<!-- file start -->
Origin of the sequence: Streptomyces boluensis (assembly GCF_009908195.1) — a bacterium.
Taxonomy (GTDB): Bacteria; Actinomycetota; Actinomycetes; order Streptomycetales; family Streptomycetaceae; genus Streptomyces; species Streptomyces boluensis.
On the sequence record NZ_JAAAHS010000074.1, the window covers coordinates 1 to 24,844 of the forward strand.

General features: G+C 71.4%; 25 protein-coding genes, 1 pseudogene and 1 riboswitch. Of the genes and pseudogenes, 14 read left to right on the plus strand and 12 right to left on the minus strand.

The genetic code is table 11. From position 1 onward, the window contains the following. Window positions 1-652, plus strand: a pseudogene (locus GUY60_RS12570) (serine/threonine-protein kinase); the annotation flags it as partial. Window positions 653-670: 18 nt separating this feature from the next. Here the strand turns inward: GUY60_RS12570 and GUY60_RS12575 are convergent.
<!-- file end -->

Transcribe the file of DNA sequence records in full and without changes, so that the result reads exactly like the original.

Origin of the sequence: Streptomyces boluensis (assembly GCF_009908195.1) — a bacterium.
Taxonomy (GTDB): Bacteria; Actinomycetota; Actinomycetes; order Streptomycetales; family Streptomycetaceae; genus Streptomyces; species Streptomyces boluensis.
On the sequence record NZ_JAAAHS010000074.1, the window covers coordinates 1 to 24,844 of the forward strand.

General features: G+C 71.4%; 25 protein-coding genes, 1 pseudogene and 1 riboswitch. Of the genes and pseudogenes, 14 read left to right on the plus strand and 12 right to left on the minus strand.

The genetic code is table 11. From position 1 onward, the window contains the following. Window positions 1-652, plus strand: a pseudogene (locus GUY60_RS12570) (serine/threonine-protein kinase); the annotation flags it as partial. Window positions 653-670: 18 nt separating this feature from the next. Here the strand turns inward: GUY60_RS12570 and GUY60_RS12575 are convergent.